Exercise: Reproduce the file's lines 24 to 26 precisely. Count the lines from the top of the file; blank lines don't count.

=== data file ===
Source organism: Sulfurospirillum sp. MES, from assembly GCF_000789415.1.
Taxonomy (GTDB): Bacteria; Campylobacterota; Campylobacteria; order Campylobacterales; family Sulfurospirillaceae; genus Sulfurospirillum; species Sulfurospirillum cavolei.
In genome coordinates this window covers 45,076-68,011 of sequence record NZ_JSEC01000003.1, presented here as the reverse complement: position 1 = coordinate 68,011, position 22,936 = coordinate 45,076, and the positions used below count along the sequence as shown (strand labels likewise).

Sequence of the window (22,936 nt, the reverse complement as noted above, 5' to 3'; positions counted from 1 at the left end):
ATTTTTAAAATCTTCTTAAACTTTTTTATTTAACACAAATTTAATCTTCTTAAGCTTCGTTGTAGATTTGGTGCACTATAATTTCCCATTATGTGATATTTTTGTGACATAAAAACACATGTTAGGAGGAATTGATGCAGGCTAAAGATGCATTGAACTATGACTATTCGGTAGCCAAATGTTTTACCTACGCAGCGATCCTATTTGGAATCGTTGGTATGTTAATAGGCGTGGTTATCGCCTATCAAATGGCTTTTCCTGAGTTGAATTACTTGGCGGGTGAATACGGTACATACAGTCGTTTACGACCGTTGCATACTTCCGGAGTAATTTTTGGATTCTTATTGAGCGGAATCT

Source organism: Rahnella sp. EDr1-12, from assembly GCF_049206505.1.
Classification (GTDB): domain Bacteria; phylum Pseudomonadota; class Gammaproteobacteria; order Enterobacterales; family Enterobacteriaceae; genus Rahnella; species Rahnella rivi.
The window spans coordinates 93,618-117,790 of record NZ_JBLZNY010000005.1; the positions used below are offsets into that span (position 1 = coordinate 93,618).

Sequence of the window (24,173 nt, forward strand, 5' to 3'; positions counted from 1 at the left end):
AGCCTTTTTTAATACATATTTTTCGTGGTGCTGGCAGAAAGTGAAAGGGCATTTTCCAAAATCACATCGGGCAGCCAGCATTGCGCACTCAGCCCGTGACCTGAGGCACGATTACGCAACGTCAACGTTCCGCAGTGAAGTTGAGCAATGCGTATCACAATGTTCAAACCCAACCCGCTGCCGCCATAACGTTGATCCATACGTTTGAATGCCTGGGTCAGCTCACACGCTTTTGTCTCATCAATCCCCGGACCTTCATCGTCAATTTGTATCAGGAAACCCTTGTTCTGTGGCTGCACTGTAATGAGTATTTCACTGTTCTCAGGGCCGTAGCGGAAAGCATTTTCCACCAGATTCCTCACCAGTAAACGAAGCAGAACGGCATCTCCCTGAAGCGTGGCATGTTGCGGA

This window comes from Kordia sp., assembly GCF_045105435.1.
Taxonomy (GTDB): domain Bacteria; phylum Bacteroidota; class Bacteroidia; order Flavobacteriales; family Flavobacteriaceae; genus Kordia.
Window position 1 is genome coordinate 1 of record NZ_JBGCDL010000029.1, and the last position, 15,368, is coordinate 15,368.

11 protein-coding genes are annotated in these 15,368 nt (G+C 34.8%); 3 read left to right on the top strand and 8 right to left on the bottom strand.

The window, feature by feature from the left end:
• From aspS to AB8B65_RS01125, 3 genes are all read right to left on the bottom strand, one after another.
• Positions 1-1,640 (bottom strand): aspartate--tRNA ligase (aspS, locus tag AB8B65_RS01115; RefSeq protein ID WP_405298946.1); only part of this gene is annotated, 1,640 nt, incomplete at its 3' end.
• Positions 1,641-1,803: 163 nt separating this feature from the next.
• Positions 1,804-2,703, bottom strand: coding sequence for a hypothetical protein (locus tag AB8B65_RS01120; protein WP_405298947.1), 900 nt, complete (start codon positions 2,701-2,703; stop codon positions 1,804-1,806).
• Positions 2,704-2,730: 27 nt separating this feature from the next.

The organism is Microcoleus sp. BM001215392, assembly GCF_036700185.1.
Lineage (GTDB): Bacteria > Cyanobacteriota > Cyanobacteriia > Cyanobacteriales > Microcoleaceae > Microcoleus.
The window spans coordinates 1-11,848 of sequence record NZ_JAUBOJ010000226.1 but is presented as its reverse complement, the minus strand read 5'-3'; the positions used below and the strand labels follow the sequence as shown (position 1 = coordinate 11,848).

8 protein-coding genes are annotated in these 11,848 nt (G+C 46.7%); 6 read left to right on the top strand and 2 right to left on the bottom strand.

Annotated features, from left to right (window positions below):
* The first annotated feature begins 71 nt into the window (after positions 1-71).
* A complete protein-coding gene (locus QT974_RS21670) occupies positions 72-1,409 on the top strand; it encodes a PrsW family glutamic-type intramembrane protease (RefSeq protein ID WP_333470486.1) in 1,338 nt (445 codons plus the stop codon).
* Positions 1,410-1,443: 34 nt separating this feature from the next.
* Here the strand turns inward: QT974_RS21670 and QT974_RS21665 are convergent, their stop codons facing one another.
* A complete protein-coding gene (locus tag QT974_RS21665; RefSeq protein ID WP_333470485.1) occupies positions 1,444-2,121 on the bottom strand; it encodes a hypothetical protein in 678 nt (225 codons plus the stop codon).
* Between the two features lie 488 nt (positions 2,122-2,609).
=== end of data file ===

8 protein-coding genes are annotated in these 11,848 nt (G+C 46.7%); 6 read left to right on the top strand and 2 right to left on the bottom strand.

Annotated features, from left to right (window positions below):
* The first annotated feature begins 71 nt into the window (after positions 1-71).